Frat accused of racism at University of Oklahoma reminiscent of - Cincinnati News, FOX19-WXIX TV

Frat accused of racism at University of Oklahoma reminiscent of 1982 incident at UC

(PHOTO: FOX19 NOW/ Brett Hoffland) (PHOTO: FOX19 NOW/ Brett Hoffland)

The University of Oklahoma president said the chapter of Sigma Alpha Epsilon is closed and two members are expelled from the school, after video surfaced allegedly showing members engaged in a racist chant.
This fraternity does have ties to the Tri-State, but there's one incident that is reminiscent of what happened in Oklahoma.

More than three decades ago, about 100 members of University of Cincinnati's Sigma Alpha Epsilon chapter hosted a "trash party." It
was on Jan. 17, 1982, the night before the holiday honoring Martin Luther King Jr.

A New York Times article says flyers for the event encouraged students to bring such things as "a canceled welfare check" and "your father if you know who he is."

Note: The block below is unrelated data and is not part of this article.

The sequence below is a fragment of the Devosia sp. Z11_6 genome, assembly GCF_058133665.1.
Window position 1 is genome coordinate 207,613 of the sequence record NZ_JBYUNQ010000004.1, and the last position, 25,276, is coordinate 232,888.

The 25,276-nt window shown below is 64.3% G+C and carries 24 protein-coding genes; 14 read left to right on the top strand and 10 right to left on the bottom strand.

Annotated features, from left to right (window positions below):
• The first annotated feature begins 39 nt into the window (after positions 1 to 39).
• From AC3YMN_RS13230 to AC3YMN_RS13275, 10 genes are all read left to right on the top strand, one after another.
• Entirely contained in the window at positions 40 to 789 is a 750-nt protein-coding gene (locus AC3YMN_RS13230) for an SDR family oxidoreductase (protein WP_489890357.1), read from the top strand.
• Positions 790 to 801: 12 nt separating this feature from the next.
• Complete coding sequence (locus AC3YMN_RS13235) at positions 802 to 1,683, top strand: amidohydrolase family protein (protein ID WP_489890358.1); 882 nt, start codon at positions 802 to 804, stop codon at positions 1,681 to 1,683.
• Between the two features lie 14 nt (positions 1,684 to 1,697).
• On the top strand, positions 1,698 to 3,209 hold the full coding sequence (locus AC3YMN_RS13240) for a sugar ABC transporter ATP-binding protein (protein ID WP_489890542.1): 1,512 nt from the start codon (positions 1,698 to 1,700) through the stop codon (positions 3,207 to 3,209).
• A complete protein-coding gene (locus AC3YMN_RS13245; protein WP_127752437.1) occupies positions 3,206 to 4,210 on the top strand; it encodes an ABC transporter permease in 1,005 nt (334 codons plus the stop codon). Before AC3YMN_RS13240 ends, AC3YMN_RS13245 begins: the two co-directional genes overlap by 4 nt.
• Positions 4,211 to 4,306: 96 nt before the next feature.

"It was a slap in the face to the black community," said Peterson Mingo who worked at UC in 1982.
Peterson Mingo knows all too well what the vibe on campus was like back then and the backlash the fraternity faced because at the time he worked at the University of Cincinnati.
"Most of the white students who came in the office they were apologetic, they hadn't done anything but they felt they'd be grouped with
the frat and then they began to think what have I said even in joking that could have offended somebody," said Mingo.
Mingo said there's one key difference between the two incidents. Back then they heard about it where today, they can see it happened.
"People need to watch what they do and what they say because somebody is recording it," said Mingo.
Mingo said as an African-American, he understands how some employees or students may be feeling at OU, but he says both universities handled
this problem the right way by suspending both chapters so quickly.
"Let's get rid of this and we're not going to allow it on our campus and I have to applaud the University of Cincinnati for that and it
made the black employees who worked there at the time feel proud to be a part of the University of Cincinnati community," said Mingo.
SAE national did apologize for the video and says that video does not represent the views of the 15,000 members nationwide. 

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